• Security handbook -- Orientation for workers, freedom Summer, 1964(83 clicks)
  • Separation of Church and State principle(90 clicks)
    "The Separation of Church and State principle is a part of our historical, legal and political / social heritage and preserves and protects our religious liberty. Our page is devoted to exploring the nature and purpose of this principle in an effort to educate the public. We also intend this page to provide a resource to anyone involved in the on-going Church and State debate."
  • Sitting for Justice(90 clicks)
    The Greensboro, North Carolina sit-ins of 1960.
  • SNCC 1960-1966(106 clicks)
    "On February 1, 1960, a group of black college students from North Carolina A&T University refused to leave a Woolworth's lunch counter in Greensboro, North Carolina where they had been denied service. This sparked a wave of other sit-ins in college towns across the South. The Student Nonviolent Coordinating Committee, or SNCC (pronounced "snick"), was created on the campus of Shaw University in Raleigh two months later to coordinate these sit-ins, support their leaders, and publicize their activities."
  • SNCC, 1960-66(92 clicks)
    History of the Student Nonviolent Coordinating Committee, a leading civil rights organization.
  • Social Movements and Culture(98 clicks)
    Chicano/a Latino/a Movements.
  • Sweatt v. Painter, 339 U.S. 629 (1950) (USSC+)(94 clicks)
    Desegregation of the University of Texas Law School
  • The Chinese Question(110 clicks)
    A s the western frontier matured, the growth of industry gave rise to a white laboring class. Those with grievances against capitalist exploitation found a convenient scapegoat in the Chinese. Finding big business too powerful to fight, working class Americans struck instead at the Chinese minority.
  • The 1957-58 School Year(86 clicks)
    History of Little Rock Public Schools Desegregation
  • The Central High Crisis, 1957(106 clicks)
    The Arkansas Democrat and Arkansas Gazette present a retrospective of the integration crisis at Central High School in Little Rock in 1957.
  • The Civil Rights Movement 1955-1965: Introduction(110 clicks)
    Essay on the movement.
  • The Courage of Rosa Parks(84 clicks)
    "Rosa Parks stood up for herself and all black Americans by sitting down. Kids can learn more about her courageous act and reflect on their own acts of courage in a special moderated kid's forum"
  • The Desegregation of the Armed Forces(120 clicks)
    The Executive Order plus commentary and teaching materials.
  • The Forgotten Martyrs of Orangeburg(113 clicks)
    The Orangeburg Massacre of 1968.
  • The Japanese American Internment(97 clicks)
  • The Montgomery Bus Boycott(93 clicks)
    Annotated list of links.
  • The Montgomery Bus Boycott(136 clicks)
  • The National Civil Rights Museum(86 clicks)
    "The Museum presents a timeline of the civil rights struggle relating to African Americans and concentrates on the seminal events of the 1950's and 1960's. Exhibits include: Montgomery Bus Boycott; Brown vs. Board of Topeka; Little Rock; The March on Washington; Freedom Movement; March from Selma to Montgomery; Memphis Sanitation Workers Strike; and The Struggle Continues."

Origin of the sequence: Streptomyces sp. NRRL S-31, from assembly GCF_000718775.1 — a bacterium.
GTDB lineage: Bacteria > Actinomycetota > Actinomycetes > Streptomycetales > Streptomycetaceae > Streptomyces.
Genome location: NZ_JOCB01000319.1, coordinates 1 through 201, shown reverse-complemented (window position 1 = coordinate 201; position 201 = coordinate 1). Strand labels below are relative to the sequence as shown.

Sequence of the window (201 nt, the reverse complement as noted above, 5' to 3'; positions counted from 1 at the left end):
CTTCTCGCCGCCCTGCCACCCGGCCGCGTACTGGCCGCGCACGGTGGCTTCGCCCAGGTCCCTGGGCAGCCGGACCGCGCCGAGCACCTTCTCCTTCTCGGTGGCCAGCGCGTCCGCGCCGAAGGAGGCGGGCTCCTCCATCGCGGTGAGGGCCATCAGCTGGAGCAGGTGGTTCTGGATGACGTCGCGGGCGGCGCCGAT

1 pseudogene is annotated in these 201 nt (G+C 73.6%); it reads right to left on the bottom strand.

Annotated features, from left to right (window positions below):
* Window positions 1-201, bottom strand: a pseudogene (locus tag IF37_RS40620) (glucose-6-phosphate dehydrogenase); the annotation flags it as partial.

• The story of the Greensboro sit-ins(86 clicks)
  • Thomas Zimmerman, "Plessy v. Ferguson"(87 clicks)
    Analysis of the case.
  • Touchstone: A Visit to the Civil Rights Memorial(84 clicks)
    "ake five minutes to travel with Peggy Steele Clay to the Civil Rights Memorial in Montgomery, Alabama. Watch the memories unfold."
  • U. S. vs Cecil Price et al.(108 clicks)
    The "Mississippi Burning" Trial, 1967.
  • Voices of Civil Rights(90 clicks)
    AARP, the Leadership Conference on Civil Rights (LCCR), and the Library of Congress have teamed up to collect and preserve personal accounts of America's struggle to fulfill the promise of equality for all. We invite you to share your story and explore this site, a tribute to those who were a part of the civil rights experience and to the continuing quest for equality. Begin by learning about the power of a story.
  • Voting Tests pre-1965(113 clicks)
    "Prior to passage of the federal Voting Rights Act in 1965, Southern (and some Western) states maintained elaborate voter registration procedures whose primary purpose was to deny the vote to nonwhites. This process was often referred to as a "literacy test." But in fact, it was much more than just a reading test, it was an entire complex system devoted to denying African-Americans (and in some regions, Latinos and Native Americans) the right to vote. "
  • We Shall Overcome:Historic Places of the Civil Rights Movement(106 clicks)
    National Park Service guide.
  • Without Sanctuary(104 clicks)
    Searching through America's past for the last 25 years, collector James Allen uncovered an extraordinary visual legacy: photographs and postcards taken as souvenirs at lynchings throughout America. With essays by Hilton Als, Leon Litwack, Congressman John Lewis and James Allen, these photographs have been published as a book "Without Sanctuary" by Twin Palms Publishers . Features will be added to this site over time and it will evolve into an educational tool. Please be aware before entering the site that much of the material is very disturbing.